Macy's (NYSE:M) is outperforming rivals like Kohl's (NYSE:KSS) and Dillard's (NYSE:DDS) by a considerable margin lately, yet the stock is valued in line with its peers. In terms of price versus quality, Macy's is looking like a buying opportunity for investors this holiday season.
Macy's has recently reported some surprisingly strong financial figures for the third quarter of 2013. Sales in the quarter totaled $6.276 billion, up 3.3 % from the third quarter of 2012. On a comparable-sales basis, Macy's third-quarter sales were up 3.5% versus 2012. Including sales from departments licensed to third parties, sales on a comparable basis were up 4.6% during the quarter.
In addition to growing sales, Macy's reported rising operating margins at 5.7% of sales during the quarter versus 5.4% in the third quarter of 2012. The company also reduced its average diluted share count from 407.9 million in the year-ago quarter to 380.2 million. Earnings per share increased by a whopping 31% to $0.47 per share during the quarter, comfortably above analysts' estimate of $0.39 per share.
This was the company's 15th consecutive quarter of improving earnings per share, so management is clearly executing as expected from a medium-term perspective.
CEO Terry J. Lundgren is feeling quite optimistic about the company's performance in the key holiday quarter:
Our business improved during the quarter, with particular strength in October, so we are entering the fourth quarter with confidence. We have curated an outstanding offering of the best gifts, fashion, value and service for our customers throughout the holiday season ... Our success in the fourth quarter will be driven by a wide selection of exclusive products from the most-wanted brands and designers.
Kohl's on, the other hand, reported third-quarter numbers that were quite disappointing: Total sales fell by 1% during the quarter as comparable-store sales dropped by 1.6% versus the same quarter in the previous year. Net income declined by 18% from $215 million to $177 million in the third quarter of 2013.
Kohl's invested $562 million in share repurchases during the nine-month period ending on Nov. 2, 2013, so diluted shares outstanding fell to 218 million from 235 million in the year-ago quarter. This buffered the decline in earnings per share, but earnings for the quarter still dropped by 11% to $0.81 per share from $0.91 per share in the third quarter of 2013.
For the coming quarter, management expects earnings per share to be between $1.59 and $1.74, total sales are expected to decline in the range of 2% to 4%, and comparable-store sales are forecast to be between flat and a 2% decrease. Kohl's also reduced its earnings-per-share guidance for the full year from $4.15-$4.35 to $4.08-$4.23.
All in all, Kohl's numbers were quite dismal, especially when compared against the robust figures reported by Macy's.
Dillard's is doing much better than Kohl's, but not as well as Macy's. The company reported better-than-expected earnings-per-share figures for the third quarter thanks to a combination of moderately rising comparable-store sales, healthy margins, and big share buybacks.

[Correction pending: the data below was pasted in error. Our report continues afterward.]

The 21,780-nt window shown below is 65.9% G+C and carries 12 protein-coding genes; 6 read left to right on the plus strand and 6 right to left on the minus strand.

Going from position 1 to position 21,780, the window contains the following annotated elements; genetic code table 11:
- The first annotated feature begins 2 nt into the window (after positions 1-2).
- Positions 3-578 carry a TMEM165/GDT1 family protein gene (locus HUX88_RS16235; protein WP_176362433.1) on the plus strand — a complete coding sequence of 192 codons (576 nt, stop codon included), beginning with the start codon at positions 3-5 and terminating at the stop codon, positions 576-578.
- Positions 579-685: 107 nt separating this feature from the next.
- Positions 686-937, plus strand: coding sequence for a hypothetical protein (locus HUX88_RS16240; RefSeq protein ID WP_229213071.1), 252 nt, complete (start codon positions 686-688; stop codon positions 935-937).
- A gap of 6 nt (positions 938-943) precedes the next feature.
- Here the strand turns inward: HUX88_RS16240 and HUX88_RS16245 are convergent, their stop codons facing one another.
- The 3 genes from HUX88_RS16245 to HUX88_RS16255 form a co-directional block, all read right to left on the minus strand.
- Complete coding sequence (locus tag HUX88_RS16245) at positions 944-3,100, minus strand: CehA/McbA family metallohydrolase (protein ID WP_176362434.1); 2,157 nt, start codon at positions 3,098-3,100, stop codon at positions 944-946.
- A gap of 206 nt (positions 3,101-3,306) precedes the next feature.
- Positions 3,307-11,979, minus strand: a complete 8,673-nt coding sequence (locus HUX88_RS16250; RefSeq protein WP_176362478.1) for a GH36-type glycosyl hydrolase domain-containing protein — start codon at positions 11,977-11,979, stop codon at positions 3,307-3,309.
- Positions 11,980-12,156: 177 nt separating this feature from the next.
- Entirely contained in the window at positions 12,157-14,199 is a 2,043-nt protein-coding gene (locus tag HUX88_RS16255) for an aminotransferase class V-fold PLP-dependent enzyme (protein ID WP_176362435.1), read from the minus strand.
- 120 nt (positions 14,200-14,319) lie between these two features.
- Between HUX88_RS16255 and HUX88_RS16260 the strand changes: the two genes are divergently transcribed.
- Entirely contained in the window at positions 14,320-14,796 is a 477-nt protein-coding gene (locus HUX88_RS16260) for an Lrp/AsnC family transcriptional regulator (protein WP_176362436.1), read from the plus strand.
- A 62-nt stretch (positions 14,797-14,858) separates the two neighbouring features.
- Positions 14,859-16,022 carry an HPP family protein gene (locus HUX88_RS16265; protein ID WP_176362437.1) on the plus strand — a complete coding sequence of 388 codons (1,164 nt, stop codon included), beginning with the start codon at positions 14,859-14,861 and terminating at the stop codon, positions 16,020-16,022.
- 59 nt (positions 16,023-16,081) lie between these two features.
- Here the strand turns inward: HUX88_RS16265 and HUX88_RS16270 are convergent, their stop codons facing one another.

Revenues increased by 1.3% to $1.51 billion on the back of a 1% increase in same-store sales for the third quarter. Dillard's kept costs under control during the quarter, and implemented an aggressive stock buyback of $186.9 million, representing roughly 2.4 million shares at an average price of $77.8 per share. Diluted average shares outstanding were reduced by 6.3% versus the third quarter of 2012.
Adjusted for extraordinary items, earnings per share of $1.13 were 18% higher than during the third quarter of 2012. This was also 7.6% higher than the average analyst's estimate, so the numbers were generally well received by Wall Street.
Management seems to be executing reasonably well under challenging conditions, keeping costs under control and returning capital to shareholders via buybacks. That's much better than the decreasing sales and earnings numbers delivered by Kohl's, but not as good as the big increase in both total revenues and comparable-store sales reported by Macy's.
Comparing valuation ratios for Macy's versus Kohl's and Dillard's, the company is trading pretty much in line with its peers. While Macy's is a bit more expensive in terms of trailing P/E ratio, the difference is almost irrelevant when it comes to forward P/E. Kohl's has a higher dividend yield than Macy's, but Macy's beats Dillard's in the dividend department.
Considering Macy's superior financial performance and strong prospects for the holiday quarter, this average valuation may be signaling a convenient entry price in the company.
A superior alternative for an average price represents a buying opportunity -- that's valid whether you're shopping for holiday gifts or long-term investments. Macy's is outperforming its peers, but trading in line with them in terms of valuation. This holiday season, Macy's looks like the best place to go shopping for your portfolio.